Oil on panel, 32,2 x 24,8 cm
Staatliches Museum, Schwerin
by Godfried SCHALCKEN (b. 1643, Dordrecht, d. 1706, Den Haag)
Godfried Schalcken studied with Gerard Dou
in Leiden. This was around 1660, the period when Dou was concentrating on
painting nocturnal scenes. These paintings, lit with scant candlelight, were
universally praised; the representation of a light source and its associated
reflections was regarded as a great artistic feat. The young Schalcken accepted
the challenge and elected to specialise in scenes illuminated by candlelight,
achieving an unequalled standard in this singular genre in a remarkable short
space of time.
This painting is a fine example of Schalcken's candlelit works. The subject is a mundane, domestic one: a girl, seated at a table, puts a piece of apple into her mouth. The scene is lit only by the flame of a candle. With extraordinary effectiveness Schalcken captured the phenomenon of the candlelight, with just a few reflections of the orange glow. Admirers wondered how the artist managed to pull off this feat. In the 18th century, an Englishman actually suggested that Schalcken had installed an enclosed cabin in his studio, lit only by a burning candle, where his model would sit. The painter was then said to have looked in through a peephole to paint the dimly lit scene.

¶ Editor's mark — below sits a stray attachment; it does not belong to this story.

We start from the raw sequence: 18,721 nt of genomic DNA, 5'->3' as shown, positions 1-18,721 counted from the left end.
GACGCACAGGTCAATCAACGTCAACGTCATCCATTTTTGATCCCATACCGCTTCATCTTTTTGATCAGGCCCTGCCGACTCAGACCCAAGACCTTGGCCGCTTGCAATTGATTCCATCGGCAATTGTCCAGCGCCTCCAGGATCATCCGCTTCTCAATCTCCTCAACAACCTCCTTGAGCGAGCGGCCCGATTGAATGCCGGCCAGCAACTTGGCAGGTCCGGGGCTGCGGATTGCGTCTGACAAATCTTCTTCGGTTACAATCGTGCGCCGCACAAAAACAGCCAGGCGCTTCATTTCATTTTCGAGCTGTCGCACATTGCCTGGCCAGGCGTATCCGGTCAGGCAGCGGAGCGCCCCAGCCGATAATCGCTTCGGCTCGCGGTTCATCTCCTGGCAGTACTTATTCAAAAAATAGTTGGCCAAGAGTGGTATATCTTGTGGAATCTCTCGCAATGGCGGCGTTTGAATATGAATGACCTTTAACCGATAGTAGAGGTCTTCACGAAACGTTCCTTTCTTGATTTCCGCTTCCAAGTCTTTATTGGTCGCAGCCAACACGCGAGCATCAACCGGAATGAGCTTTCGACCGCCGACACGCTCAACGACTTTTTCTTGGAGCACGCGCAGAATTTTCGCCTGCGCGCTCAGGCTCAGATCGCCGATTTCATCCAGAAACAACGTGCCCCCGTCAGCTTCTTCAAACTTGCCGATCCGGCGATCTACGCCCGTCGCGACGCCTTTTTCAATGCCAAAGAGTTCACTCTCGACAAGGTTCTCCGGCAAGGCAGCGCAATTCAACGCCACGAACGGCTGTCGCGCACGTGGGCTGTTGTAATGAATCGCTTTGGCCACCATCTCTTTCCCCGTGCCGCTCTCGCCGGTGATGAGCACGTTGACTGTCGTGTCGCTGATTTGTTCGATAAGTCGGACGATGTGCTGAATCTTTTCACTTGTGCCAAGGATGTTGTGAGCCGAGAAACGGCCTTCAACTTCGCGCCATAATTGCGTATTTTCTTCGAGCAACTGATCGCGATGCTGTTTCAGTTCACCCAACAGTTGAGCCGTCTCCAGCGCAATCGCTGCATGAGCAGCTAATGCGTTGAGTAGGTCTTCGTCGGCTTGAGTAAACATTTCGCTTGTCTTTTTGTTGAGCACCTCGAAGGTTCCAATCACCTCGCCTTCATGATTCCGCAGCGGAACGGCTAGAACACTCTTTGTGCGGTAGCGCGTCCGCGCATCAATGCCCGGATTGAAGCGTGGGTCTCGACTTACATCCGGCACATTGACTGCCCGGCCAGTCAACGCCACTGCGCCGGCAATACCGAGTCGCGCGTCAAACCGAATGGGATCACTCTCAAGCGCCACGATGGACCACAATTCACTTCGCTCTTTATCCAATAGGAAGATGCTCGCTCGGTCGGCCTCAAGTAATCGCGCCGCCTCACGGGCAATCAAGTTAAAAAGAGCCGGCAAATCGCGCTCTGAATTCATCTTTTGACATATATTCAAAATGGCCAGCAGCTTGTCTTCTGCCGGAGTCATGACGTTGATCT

Schalcken's painting is not so minutely detailed as his teacher's. This is evident from the rendering of the Turkish carpet in the foreground. Dou would have painted it down to the tiniest detail, but Schalcken depicted it in small, powerful strokes in bright red, blue and yellow. The illusion of real knotted wool is in no way diminished by this - Schalcken's imitation of reality is at least as convincing as that of his illustrious predecessor.